See: How to Play Duplicate Backgammon. You don’t want too many points or too few points (candlesticks). Doubling Cube A cubical block, slightly larger than a regular die, with the numbers 2, 4, 8, 16, 32, and 64 marked on its faces. Ducks Double ducks. . Doubling on the Come Offering a double in anticipation of a good roll. Opposite of double in. Dice Combination One of the 36 possible rolls using two dice. See post by David Montgomery. DMP Double match point. Same as cashing a game.   See: How to Play Dutch Backgammon. Dyscommunication [Coined by Danny Kleinman in Double Sixes from the Bar. Direct Range Reachable using a single number from one die. Digital clocks typically have a time delay feature which makes them particularly well suited for backgammon. Double Shot One blot which can be directly hit two different ways, or two blots each of which can be directly hit one way. Duplicate Dice In a rollout, the use of the same sequence of random rolls with different candidate positions. After the first double of a game, only the player who last accepted a double may make the next double. Double An offer made by one player to his opponent during the course of the game (on that player’s turn, but before he has rolled the dice) to continue the game at twice the current stakes. Opposite of double out. Rules that affect use of the doubling cube:  automatic doubles, the Jacoby rule, and beavers. The cube starts in the middle with the number 64 facing up (representing a value of 1). Dice cups make it possible to shake the dice thoroughly before rolling them, ensuring a random roll. Drop Refuse a double. Double Jeopardy Potential for awkward rolls both next turn and the turn after. Drop Point The maximum game winning chances at which it is correct for a player to refuse a double; the point at which a player is equally well off accepting a double or refusing a double; take point. See post by Simon Woodhead. Dice Tube See Meyer dice tube. For example, when your opponent can use a 5 to hit either of two blots, his 5’s are said to be duplicated. Dutch Backgammon A backgammon variant in which the players start with all their checkers off the board. The range of game winning chances which would be a proper double and a proper take if neither player could use the cube again. Double Ducks The roll of 2-2 on the dice (double 2’s). Doubles Two thrown dice with identical numbers on their upper faces. There is often a ridge around the inside of the open end designed to trip up the dice as they leave the cup. A game in which the doubling cube has reached a high enough level that a win by either player also wins the match. Disengage To break all contact and turn the game into a pure race. Double Bump Double hit. Dice Manipulation Any unfair means used to influence the roll of the dice. The idea is that lucky rolls for one position will tend to be lucky for the other position as well, and luck will be less of a factor in the outcome. Presumably dice manipulation is harder when dice are rolled from a cup. See post by Simon Woodhead. ]  Two small cubes, each with faces marked with spots (pips (1)) representing the numbers 1 to 6. Disjointed Position A position that is poorly connected, in which a player’s army is divided into two or more groups with large gaps between them. Doubling Window The range of game winning chances which are both a proper double and a proper take. Duplicate Tournament See: Duplicate Backgammon. For example, a tournament might have a novice division, an intermediate division, and an open division. ]  A player on a backgammon server who avoids a reduction to his rating by intentionally leaving a match he is about to lose before the result recorded. Drop-Take In a chouette, an agreement between two players after a double by the box that one player will accept the double, the other will refuse, and they will share their combined earnings or loss. A player who accepts a double becomes owner of the cube and only he may make the next double in the same game. Die Singular of dice. The opponent may refuse the double, in which case he resigns the game and loses the current (undoubled) stakes. See post by Kit Woolsey. A display shows 00:00 when a player has run out of time. Distribution The arrangement of checkers among points. A good distribution is compact with spares on most points. Doubling Block Doubling cube. Double Match Point A match in which both players need just one more point (4) to win. Down An early-game move of a checker from the mid-point to the same player’s outer board. Duplication A position in which the same number can be used constructively in more than one way. Division One of the sections in a tournament into which players are divided according to their ability and experience. It is used for keeping track of the increase in stakes of the game and the player who next has the right to double. Otherwise, he must accept the double and the game continues at double the previous stakes. Dice Mechanic A person skillful in the use of unfair means to control the dice. You must be within six points of a blot to be able to hit it directly. If he accepts your double, he places the cube on his side of the board and becomes the owner of the cube. All else being equal, a position which duplicates the opponent’s good numbers is better than one which does not because it means the opponent has fewer good rolls in total. Double Elimination A tournament format in which a competitor continues playing until he has lost twice. Double In To offer a double which should be properly accepted. Direct Hit A hit using the number on just one die. Duplicate Backgammon A form of tournament play in which in which multiple pairs of competitors play with the same dice rolls in separate games and compare their results. Direct Shot A chance to hit a blot six points or less away using a single number from one die. Digital Clock An electronic chess clock with digital displays showing the time remaining for each player. When you offer a double, you turn the cube to its next higher value and pass it to your opponent. ]  The negative impact on flexibility of having spare checkers exactly six pips apart. Dilly Builder A spare checker which bears only on points deep in a player’s home board. Dice [Plural of die. Dice for backgammon usually have rounded corners so they roll more easily. Double Game Gammon. Dropper [From the server message:  Player xxx drops connection. Double Direct Shot Double shot. For example, a blot is in direct range of being hit if it is six points or less away from an opposing checker. Diversification The spreading out of your checkers to increase the number of good rolls on your next turn. Doubler Doubling cube. Double Out To offer a double which should be properly dropped, thus taking your opponent out of the game. Double Hit To hit two opposing blots on one turn. Draw The random pairing of competitors in a tournament to determine who will play whom or who will get byes. Dice Cup A container, usually made of leather, plastic, or wood, used for shaking and rolling dice. You throw a pair of dice at the start of each turn, and move your checkers according to the numbers thrown.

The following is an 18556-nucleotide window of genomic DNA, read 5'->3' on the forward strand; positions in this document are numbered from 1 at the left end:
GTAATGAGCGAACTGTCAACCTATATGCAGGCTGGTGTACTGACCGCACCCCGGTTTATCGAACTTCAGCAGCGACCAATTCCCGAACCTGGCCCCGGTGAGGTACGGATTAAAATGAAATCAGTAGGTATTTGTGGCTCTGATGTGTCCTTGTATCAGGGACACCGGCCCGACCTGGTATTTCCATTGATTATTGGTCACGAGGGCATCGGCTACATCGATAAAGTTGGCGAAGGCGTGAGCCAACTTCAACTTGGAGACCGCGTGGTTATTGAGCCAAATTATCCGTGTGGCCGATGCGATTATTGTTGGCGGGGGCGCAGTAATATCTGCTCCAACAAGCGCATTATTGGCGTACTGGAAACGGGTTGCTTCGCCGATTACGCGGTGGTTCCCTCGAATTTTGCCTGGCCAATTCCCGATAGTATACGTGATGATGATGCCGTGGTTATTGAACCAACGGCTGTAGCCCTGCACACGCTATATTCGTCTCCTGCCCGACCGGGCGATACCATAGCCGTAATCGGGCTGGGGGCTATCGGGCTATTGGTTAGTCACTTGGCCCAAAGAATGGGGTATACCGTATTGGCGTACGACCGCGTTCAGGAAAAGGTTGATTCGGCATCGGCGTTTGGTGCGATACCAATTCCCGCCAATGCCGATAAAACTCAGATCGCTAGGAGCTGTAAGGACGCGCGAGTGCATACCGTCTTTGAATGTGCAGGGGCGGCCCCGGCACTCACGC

Hand of the Gods: SMITE Tactics - Coming Soon to

Leave a Reply

Your email address will not be published. Required fields are marked *